It is not surprising, then, that our survey found only 30% of remote workers felt a connection with coworkers. This is compared to the 36% of those who worked remotely prior to the pandemic—indicating that even in the best of times, remote work poses some challenges to personal connections. And the connection levels vary by age: the cohort that felt the highest levels of connection were the 18-24 yr olds, whereas the 25-44 age cohort scored the lowest on connection. There could be many reasons for this, not the least of which being that many in the older age group are more accustomed to fostering connections in-person, given that is likely the way they have always done it.

With the challenges to connecting, plus the fact that we are socially distanced in our personal lives as well, it’s no wonder that “isolation” was the highest endorsed negative emotion in the study.

There is a key opportunity here for companies to do more to help their employees feel connected to their coworkers. At InMoment, our teams have started hosting virtual trivia nights, happy hours, and coffee breaks to foster that connection despite being at a distance. Another idea is to organize virtual activities, such as running scavenger hunts, baking challenges, or book clubs. Sometimes, it’s simply just starting a discussion with team members on a topic unrelated to work, such as what people have been watching or how people are connecting with friends and family. 

Trend #2: New Stressors Are Emerging

It’s no secret that integrating work and life pre-pandemic was already a struggle. Add in the lack of in-person schooling for kids,  the inability to disconnect on a vacation, or simply the added stress inherent in a global health scare, and your employees are buried in stress. Our research showed that across all industries, employees were feeling the pressure of finding more ways to balance their personal and professional lives. 

To help address these new stressors, it’s first important to acknowledge them. Encourage employees to share their concerns, and share your own. By listening to employees, you’ll understand each specific person’s situation better and be able to determine how best to address their challenges. Be flexible and willing to adapt, and your employees will appreciate the support—now and in the future. 

Trend #3: Fear, Anxiety, and Loneliness Are Looming

Perhaps surprisingly, our initial study found emotional sentiment to be fairly positive for our respondents. Given that our initial research was conducted when the pandemic was in the early stages and people were still adjusting to remote working conditions, it makes sense that there was a novel sense of acceptance, calm, and even optimism.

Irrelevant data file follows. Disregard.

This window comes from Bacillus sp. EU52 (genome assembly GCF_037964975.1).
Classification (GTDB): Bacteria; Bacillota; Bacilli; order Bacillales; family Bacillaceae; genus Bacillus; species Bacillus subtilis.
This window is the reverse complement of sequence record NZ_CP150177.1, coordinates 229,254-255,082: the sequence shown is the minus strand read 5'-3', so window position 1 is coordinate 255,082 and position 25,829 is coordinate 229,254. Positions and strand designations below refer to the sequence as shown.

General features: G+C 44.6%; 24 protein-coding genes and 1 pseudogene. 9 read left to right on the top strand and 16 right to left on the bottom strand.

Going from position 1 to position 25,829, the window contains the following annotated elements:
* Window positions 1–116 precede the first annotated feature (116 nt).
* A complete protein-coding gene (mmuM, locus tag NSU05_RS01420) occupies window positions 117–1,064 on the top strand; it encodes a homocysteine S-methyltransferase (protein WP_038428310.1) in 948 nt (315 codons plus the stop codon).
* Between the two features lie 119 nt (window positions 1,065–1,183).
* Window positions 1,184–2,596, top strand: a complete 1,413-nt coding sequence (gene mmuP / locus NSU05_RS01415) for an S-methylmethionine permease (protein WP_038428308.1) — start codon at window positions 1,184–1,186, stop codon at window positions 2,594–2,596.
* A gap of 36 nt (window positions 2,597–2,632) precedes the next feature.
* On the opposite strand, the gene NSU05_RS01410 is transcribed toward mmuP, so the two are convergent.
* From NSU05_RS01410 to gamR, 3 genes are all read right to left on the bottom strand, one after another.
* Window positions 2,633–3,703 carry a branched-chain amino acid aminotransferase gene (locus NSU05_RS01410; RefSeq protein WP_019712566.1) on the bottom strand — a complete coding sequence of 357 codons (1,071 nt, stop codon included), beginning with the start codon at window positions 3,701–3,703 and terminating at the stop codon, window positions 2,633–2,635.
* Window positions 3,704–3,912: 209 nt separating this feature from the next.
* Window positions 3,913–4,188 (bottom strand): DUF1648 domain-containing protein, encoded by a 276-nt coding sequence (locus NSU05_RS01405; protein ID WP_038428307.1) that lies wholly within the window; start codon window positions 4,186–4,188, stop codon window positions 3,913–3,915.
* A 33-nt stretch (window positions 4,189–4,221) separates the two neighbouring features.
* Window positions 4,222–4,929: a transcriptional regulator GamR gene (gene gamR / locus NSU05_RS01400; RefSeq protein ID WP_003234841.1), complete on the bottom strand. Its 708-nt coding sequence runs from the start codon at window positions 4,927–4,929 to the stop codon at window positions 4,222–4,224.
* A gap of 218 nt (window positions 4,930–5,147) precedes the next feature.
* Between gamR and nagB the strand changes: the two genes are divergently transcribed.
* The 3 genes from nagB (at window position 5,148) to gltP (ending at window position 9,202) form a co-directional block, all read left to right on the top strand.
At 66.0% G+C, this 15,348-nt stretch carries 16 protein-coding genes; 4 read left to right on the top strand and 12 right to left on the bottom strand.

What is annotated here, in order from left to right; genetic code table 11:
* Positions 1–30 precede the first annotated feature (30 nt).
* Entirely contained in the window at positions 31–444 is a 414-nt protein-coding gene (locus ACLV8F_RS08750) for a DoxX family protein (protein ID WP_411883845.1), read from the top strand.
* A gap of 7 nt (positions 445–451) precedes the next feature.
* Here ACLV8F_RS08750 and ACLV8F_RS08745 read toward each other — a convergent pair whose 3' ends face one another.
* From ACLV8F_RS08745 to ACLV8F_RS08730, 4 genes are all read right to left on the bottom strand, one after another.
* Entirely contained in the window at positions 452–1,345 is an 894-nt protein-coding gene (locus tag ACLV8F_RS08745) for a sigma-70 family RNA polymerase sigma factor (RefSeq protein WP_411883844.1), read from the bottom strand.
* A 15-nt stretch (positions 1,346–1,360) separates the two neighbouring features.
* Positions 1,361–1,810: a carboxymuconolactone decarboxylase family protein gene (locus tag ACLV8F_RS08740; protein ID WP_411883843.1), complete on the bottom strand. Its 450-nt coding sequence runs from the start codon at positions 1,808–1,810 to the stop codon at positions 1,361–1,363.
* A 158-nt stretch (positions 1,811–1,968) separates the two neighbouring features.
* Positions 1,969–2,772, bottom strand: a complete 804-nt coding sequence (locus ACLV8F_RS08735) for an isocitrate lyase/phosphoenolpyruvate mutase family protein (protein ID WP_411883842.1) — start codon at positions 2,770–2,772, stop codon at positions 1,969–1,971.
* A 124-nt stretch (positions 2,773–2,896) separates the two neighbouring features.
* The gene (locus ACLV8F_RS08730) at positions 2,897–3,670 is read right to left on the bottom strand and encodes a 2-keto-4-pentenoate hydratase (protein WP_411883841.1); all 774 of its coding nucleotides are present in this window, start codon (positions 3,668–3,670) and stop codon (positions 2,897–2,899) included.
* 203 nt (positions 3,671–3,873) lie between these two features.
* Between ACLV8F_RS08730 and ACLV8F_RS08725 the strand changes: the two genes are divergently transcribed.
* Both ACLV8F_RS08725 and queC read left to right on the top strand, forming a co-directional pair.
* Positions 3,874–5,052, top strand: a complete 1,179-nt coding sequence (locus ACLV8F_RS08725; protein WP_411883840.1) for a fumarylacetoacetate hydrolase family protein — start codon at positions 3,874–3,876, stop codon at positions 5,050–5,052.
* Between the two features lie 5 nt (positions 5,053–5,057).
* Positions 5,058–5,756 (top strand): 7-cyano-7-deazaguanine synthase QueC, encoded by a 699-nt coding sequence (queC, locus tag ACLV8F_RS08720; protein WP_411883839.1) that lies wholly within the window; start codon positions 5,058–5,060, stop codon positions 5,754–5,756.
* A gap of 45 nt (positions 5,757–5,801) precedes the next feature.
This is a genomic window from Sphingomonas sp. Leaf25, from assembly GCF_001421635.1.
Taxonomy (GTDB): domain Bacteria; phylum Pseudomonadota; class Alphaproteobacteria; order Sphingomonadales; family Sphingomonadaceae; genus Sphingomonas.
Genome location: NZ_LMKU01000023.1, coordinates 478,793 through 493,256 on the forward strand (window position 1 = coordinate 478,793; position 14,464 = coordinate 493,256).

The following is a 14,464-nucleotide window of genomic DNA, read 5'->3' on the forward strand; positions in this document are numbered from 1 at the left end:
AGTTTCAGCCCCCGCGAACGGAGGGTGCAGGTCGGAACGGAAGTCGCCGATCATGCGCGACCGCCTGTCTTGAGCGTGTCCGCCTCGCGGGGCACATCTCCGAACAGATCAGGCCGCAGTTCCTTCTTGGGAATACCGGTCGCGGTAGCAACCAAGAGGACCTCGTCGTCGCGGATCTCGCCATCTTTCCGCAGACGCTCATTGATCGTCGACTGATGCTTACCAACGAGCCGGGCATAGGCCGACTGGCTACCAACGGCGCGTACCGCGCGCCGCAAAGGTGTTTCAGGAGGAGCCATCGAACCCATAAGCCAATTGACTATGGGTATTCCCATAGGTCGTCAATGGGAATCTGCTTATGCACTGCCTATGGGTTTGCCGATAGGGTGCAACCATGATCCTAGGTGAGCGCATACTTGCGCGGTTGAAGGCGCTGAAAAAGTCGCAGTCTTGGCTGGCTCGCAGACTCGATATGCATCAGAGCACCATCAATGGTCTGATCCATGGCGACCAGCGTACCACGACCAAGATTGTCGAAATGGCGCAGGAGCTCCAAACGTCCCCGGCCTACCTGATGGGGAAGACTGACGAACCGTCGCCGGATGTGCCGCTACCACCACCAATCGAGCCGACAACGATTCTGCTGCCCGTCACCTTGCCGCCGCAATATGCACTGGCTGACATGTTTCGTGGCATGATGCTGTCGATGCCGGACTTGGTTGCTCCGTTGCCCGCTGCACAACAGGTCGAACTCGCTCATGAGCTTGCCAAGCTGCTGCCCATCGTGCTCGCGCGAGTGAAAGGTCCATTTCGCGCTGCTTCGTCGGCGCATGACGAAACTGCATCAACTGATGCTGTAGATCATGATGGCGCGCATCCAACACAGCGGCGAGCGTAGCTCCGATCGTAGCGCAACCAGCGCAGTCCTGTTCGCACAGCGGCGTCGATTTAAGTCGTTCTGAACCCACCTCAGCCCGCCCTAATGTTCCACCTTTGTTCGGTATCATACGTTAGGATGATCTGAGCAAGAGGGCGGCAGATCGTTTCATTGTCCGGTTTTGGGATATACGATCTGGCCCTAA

However, below the surface of those emotions were deep concerns, as indicated in the qualitative responses. More negative emotions could be emerging and develop to primary emotions as the pandemic continues. While these rankings were similar across all demographics and working conditions, it will be interesting to see how this evolves as time goes on. 

As leaders in an organization, you should keep these results in mind. While employees may at times seem positive and accepting, it’s important to still inquire regularly about their emotional well-being. It’s okay to allow employees to vent a little bit or share their concerns—in the long run, this will help you proactively address any issues or concerns. 

So What’s Next?

It’s important to note the findings summarized here are from earlier in the pandemic. Now, 5 months in, sentiment and feelings will likely have changed slightly. People may be getting used to their new working environments and schedules, and they may have new ways to connect with coworkers.

However, as we’ve seen, this pandemic continues to throw many of us for a loop. There are even bigger decisions to be made in the coming weeks and months, and it’s hard to know how new developments will impact us personally and professionally. Using this report to understand employees’ initial sentiment on how organizations are handling the pandemic provides a baseline and roadmap you can reference to move forward. 

It’s safe to assume stress and loneliness will continue to evolve. Employees need your support more than ever!

About the Study:

Over 2700 employees across 17 organizations participated in the remote worker survey. 61% of the respondents were new to working from home. 89% were from north america, with the majority (54%) in the 25-44 yr old age range. The population had a mix of individuals who were with their company for 10 or more years (23%), and new employees (<3yrs) represented 20%.